Today, Thursday 23 November 2023, millions of Americans in the United States and around the world will come together to celebrate Thanksgiving. Welsh National Opera loves to perform operas and music from across the globe, and what better way to show our appreciation for music from the across the pond than with a quick exploration of America’s best operas?
Early 20th Century
It wasn’t until the beginning of the 20th century that performances of American opera really began to pick up in the USA. American opera composers of the day included Scott Joplin and the émigrés Kurt Weill and Erich Wolfgang Korngold, meanwhile important commissions from The Metropolitan Opera brought forward operas by Deems Taylor and Howard Hanson.
This clip shows perhaps the most famous song from George Gershwin’s celebrated opera Porgy and Bess (1935), Summertime, now a much-loved jazz standard.
After the Second World War, production of home-grown American opera really began to take off in the works of Gian Carlo Menotti, Carlisle Floyd, Aaron Copland, Samuel Barber and Virgil Thomson.
The composer and conductor Leonard Bernstein was a key figure during this time. Earlier this year, WNO performed his vivacious operetta Candide (1956). Bernstein always longed to compose operas and completed two others; Trouble in Tahiti (1952) and A Quiet Place (1983).
Late 20th Century to the Turn of the Millennium
Later on, America saw the major contemporary composers Philip Glass and John Adams emerge on the international scene. Along with John Corigliano, Anthony Davis, Mark Adamo, Jake Heggie and Meredith Monk, these composers’ operas explored modern culture and controversial political issues.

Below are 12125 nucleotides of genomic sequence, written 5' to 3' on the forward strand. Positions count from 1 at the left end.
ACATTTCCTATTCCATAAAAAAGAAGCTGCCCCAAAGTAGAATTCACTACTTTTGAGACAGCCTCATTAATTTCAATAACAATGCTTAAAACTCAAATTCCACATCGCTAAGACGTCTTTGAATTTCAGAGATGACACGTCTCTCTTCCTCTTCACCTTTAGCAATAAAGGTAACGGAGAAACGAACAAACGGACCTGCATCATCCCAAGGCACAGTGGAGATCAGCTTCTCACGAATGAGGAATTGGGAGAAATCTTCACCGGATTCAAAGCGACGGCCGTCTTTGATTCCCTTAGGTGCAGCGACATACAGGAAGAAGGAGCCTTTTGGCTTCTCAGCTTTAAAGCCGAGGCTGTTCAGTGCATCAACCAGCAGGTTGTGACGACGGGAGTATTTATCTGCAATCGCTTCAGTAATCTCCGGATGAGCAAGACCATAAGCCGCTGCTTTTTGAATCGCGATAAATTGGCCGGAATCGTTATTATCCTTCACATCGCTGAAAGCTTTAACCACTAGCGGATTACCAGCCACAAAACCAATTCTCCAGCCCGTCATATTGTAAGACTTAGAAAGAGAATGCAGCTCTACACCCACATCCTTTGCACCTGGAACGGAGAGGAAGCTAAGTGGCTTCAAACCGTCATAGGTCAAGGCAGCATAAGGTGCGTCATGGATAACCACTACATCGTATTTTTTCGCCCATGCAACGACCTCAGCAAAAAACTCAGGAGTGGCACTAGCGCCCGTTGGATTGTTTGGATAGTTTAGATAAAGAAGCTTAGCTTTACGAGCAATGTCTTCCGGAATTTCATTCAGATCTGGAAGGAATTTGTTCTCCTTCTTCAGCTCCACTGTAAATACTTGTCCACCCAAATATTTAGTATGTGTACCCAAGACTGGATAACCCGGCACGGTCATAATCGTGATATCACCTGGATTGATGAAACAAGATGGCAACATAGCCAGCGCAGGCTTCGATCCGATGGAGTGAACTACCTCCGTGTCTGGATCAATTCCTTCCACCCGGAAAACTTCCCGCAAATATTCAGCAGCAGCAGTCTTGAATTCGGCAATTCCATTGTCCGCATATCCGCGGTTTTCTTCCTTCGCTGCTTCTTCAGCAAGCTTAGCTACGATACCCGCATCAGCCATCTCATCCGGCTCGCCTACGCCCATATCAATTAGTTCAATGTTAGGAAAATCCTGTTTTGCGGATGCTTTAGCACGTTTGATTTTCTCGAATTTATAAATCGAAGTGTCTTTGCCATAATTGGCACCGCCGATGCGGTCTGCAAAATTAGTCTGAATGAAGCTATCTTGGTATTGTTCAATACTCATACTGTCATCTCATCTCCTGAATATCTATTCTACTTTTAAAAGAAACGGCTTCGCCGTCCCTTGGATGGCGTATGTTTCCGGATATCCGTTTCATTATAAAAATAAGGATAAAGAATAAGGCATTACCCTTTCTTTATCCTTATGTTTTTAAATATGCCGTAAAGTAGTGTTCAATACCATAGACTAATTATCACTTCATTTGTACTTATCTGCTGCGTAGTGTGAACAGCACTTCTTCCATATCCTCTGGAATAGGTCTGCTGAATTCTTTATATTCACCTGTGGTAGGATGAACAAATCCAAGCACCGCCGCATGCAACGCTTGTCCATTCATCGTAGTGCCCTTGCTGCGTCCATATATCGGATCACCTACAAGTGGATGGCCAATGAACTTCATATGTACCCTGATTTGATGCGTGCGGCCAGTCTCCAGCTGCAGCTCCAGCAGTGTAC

WNO performed Jake Heggie’s first opera Dead Man Walking (2000) as part of our FREEDOM Season in 2019. Adapted from the memoir of the anti-death-penalty activist Sister Helen Prejean, it’s now one of the most performed contemporary operas in America, staged more than 40 times across the northern continent.
American opera composers in the 21st century have continued to explore controversial and difficult topics with completely original new works. Thankfully, in recent years there has been a huge diversification of American composers, with many more women and composers of colour writing for the stage, among them Terence Blanchard, Matthew Aucoin, Nico Muhly, Shara Nova, Ellen Reid, Kate Soper, Tobias Picker and Laura Kaminsky.
Jeanine Tesori’s Blue (2019) explores the impact of police brutality on a black family in the United States, highlighting the injustice and inequality that still exists within their communities today.
Lastly is WNO’s Migrations which received its world premiere last year in Cardiff. Although not strictly an American opera (it was written by British composer Will Todd), one of its stories focuses on the journey of the Mayflower ship, which carried the first migrant settlers from England across the Atlantic to America in 1620. It was these migrant Pilgrims that were said to have shared the first Thanksgiving celebration with the native Wampanoag people in 1621.
If you’re celebrating this Thursday – we wish you a very Happy Thanksgiving.